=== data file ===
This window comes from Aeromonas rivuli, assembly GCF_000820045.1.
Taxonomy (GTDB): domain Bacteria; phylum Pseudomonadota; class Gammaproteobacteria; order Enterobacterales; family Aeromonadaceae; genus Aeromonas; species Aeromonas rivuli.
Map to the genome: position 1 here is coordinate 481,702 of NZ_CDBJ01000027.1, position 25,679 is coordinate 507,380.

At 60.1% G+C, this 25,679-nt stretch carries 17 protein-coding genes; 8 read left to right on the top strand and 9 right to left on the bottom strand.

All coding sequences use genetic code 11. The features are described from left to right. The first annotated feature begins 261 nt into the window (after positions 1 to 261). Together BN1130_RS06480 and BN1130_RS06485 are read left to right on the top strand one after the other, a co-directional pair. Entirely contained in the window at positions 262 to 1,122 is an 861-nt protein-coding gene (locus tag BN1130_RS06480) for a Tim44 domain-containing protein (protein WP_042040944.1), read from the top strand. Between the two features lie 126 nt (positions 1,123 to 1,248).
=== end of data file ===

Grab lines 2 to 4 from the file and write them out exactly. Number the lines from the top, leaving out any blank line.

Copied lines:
Taxonomy (GTDB): domain Bacteria; phylum Pseudomonadota; class Gammaproteobacteria; order Enterobacterales; family Aeromonadaceae; genus Aeromonas; species Aeromonas rivuli.
Map to the genome: position 1 here is coordinate 481,702 of NZ_CDBJ01000027.1, position 25,679 is coordinate 507,380.

At 60.1% G+C, this 25,679-nt stretch carries 17 protein-coding genes; 8 read left to right on the top strand and 9 right to left on the bottom strand.